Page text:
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Analysing the Anthropic Arguments

Three positions need to be considered:

i) Combining the Weak Anthropic Principle with the Strong Anthropic Principle.

The Strong Anthropic Principle claims that the statement, ‘Observers exist’, in some sense constitutes a scientific explanation of the anthropic features of the cosmos. Two ways of interpreting this are possible.

It may be a claim that rational observers are the efficient cause of the universe. However, this would imply that time reversal is a reality on a cosmic scale and that in a very strong sense intelligent observers have (will have?) created their own reality.

Alternatively, the Strong Anthropic Principle may be read as a denial of the sufficiency of efficient causes as scientific explanations of certain physical problems. This implication of the SAP has caused some scientists and philosophers to reject it out of hand. However, it should be recalled that it was only with the rise of the mechanical model of the world that efficient causes were accepted as complete explanations in physics. Furthermore, the biological sciences have proved remarkably resistant to this view of scientific explanation.

ii) Combining the Weak Anthropic Principle with one of the Many-Universes Models

By contrast, the WAP does not claim to be explanatory: it is merely a selection effect. However, like the SAP, it has a covert content. It is pointless unless it is used in conjunction with one of the Many-Universes Models.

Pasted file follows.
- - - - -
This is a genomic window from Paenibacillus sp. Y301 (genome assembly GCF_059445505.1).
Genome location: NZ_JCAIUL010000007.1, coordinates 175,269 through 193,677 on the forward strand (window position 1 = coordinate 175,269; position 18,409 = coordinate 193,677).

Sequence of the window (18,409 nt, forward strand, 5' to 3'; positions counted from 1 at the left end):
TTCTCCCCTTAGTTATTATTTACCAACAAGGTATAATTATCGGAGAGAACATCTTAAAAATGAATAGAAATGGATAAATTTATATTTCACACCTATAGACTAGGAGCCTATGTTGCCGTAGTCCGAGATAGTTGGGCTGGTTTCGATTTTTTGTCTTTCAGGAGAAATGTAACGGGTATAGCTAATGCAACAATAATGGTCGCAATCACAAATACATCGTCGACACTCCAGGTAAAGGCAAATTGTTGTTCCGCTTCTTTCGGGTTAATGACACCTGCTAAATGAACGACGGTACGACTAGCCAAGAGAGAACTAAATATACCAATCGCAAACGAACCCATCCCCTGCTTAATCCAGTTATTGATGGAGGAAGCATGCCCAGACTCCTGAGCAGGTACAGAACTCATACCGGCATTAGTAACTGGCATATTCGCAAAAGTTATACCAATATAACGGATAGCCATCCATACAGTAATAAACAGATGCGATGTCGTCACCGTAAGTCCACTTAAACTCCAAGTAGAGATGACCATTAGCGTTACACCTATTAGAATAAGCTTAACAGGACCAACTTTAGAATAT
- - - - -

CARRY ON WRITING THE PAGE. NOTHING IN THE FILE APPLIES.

Thus it functions as a way of commending to the scientific establishment certain speculative cosmologies which have so far failed to convince when restricted to more conventional forms of scientific argumentation.

iii) Combining the Weak Anthropic Principle with an Anthropic Design Argument

It is very tempting for a theist to make the move which Paul Davies makes when he writes:

Is it easier to believe in a cosmic designer than the multiplicity of universes necessary for the weak anthropic principle to work? ... Perhaps future developments in science will lead to more direct evidence for other universes, but until then, the seemingly miraculous concurrence of numerical values that nature has assigned to her fundamental constants must remain the most compelling evidence for an element of cosmic design.[FTEXT]

or to assent to the ‘Moderate Anthropic Principle’ proposed by John Polkinghorne (see anthropic design arguments).

However, design arguments based on these features make certain assumptions that may make one cautious about placing too much reliance on them.

To begin with, they assume that the anthropic features of the cosmos are, in themselves, improbable. However, quite apart from the difficulties of assigning probabilities to these parameters, such an assumption is far from proven. It is conceivable that future developments in physics might render these very features quasi-necessary. In such a situation, this entire class of design argument would collapse. There is a hint of the God of the gaps about such arguments: the universe appears to be a highly improbable structure: we cannot give a rational explanation of these cosmological features: therefore, they constitute evidence of an intelligent designer. And, like the God of the gaps, the role of this deity shrinks with the expansion of scientific understanding.

For a recent assessment of the anthropic arguments see M.W.Worthing’s God, Creation and Contemporary Physics.[FTEXT]

Email link | Feedback | Contributed by: Dr. Christopher Southgate
Source: God, Humanity and the Cosmos  (T&T Clark, 1999)

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